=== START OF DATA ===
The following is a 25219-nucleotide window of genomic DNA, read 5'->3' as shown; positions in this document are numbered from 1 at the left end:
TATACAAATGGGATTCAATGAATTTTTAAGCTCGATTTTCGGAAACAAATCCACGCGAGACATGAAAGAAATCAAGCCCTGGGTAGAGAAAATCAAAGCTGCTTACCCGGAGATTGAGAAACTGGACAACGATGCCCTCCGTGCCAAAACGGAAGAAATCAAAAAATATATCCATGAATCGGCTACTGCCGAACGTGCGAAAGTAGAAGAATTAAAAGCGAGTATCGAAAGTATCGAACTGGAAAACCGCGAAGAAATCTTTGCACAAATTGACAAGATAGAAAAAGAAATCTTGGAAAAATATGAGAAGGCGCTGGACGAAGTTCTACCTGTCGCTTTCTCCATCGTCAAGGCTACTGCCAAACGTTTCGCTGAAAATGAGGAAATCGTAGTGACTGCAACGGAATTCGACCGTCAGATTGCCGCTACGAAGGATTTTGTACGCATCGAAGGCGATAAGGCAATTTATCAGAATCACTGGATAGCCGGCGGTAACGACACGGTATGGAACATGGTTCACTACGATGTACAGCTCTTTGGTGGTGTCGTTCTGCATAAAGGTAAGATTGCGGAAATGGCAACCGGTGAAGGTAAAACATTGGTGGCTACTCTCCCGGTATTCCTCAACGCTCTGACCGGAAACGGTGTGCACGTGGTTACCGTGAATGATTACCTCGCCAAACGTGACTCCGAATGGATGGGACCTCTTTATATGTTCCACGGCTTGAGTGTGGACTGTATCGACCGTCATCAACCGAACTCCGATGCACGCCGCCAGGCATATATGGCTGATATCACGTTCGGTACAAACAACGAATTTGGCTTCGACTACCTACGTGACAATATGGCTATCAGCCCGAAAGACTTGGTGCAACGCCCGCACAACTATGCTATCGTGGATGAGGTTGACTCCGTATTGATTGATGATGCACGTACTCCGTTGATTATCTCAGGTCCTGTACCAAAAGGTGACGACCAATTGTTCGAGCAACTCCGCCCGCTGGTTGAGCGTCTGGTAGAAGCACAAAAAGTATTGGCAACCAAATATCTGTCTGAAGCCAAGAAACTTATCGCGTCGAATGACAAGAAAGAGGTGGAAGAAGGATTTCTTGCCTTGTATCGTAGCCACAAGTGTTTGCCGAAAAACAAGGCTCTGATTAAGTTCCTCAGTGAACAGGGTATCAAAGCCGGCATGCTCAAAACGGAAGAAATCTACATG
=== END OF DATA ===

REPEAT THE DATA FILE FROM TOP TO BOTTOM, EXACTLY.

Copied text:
The following is a 25219-nucleotide window of genomic DNA, read 5'->3' as shown; positions in this document are numbered from 1 at the left end:
TATACAAATGGGATTCAATGAATTTTTAAGCTCGATTTTCGGAAACAAATCCACGCGAGACATGAAAGAAATCAAGCCCTGGGTAGAGAAAATCAAAGCTGCTTACCCGGAGATTGAGAAACTGGACAACGATGCCCTCCGTGCCAAAACGGAAGAAATCAAAAAATATATCCATGAATCGGCTACTGCCGAACGTGCGAAAGTAGAAGAATTAAAAGCGAGTATCGAAAGTATCGAACTGGAAAACCGCGAAGAAATCTTTGCACAAATTGACAAGATAGAAAAAGAAATCTTGGAAAAATATGAGAAGGCGCTGGACGAAGTTCTACCTGTCGCTTTCTCCATCGTCAAGGCTACTGCCAAACGTTTCGCTGAAAATGAGGAAATCGTAGTGACTGCAACGGAATTCGACCGTCAGATTGCCGCTACGAAGGATTTTGTACGCATCGAAGGCGATAAGGCAATTTATCAGAATCACTGGATAGCCGGCGGTAACGACACGGTATGGAACATGGTTCACTACGATGTACAGCTCTTTGGTGGTGTCGTTCTGCATAAAGGTAAGATTGCGGAAATGGCAACCGGTGAAGGTAAAACATTGGTGGCTACTCTCCCGGTATTCCTCAACGCTCTGACCGGAAACGGTGTGCACGTGGTTACCGTGAATGATTACCTCGCCAAACGTGACTCCGAATGGATGGGACCTCTTTATATGTTCCACGGCTTGAGTGTGGACTGTATCGACCGTCATCAACCGAACTCCGATGCACGCCGCCAGGCATATATGGCTGATATCACGTTCGGTACAAACAACGAATTTGGCTTCGACTACCTACGTGACAATATGGCTATCAGCCCGAAAGACTTGGTGCAACGCCCGCACAACTATGCTATCGTGGATGAGGTTGACTCCGTATTGATTGATGATGCACGTACTCCGTTGATTATCTCAGGTCCTGTACCAAAAGGTGACGACCAATTGTTCGAGCAACTCCGCCCGCTGGTTGAGCGTCTGGTAGAAGCACAAAAAGTATTGGCAACCAAATATCTGTCTGAAGCCAAGAAACTTATCGCGTCGAATGACAAGAAAGAGGTGGAAGAAGGATTTCTTGCCTTGTATCGTAGCCACAAGTGTTTGCCGAAAAACAAGGCTCTGATTAAGTTCCTCAGTGAACAGGGTATCAAAGCCGGCATGCTCAAAACGGAAGAAATCTACATG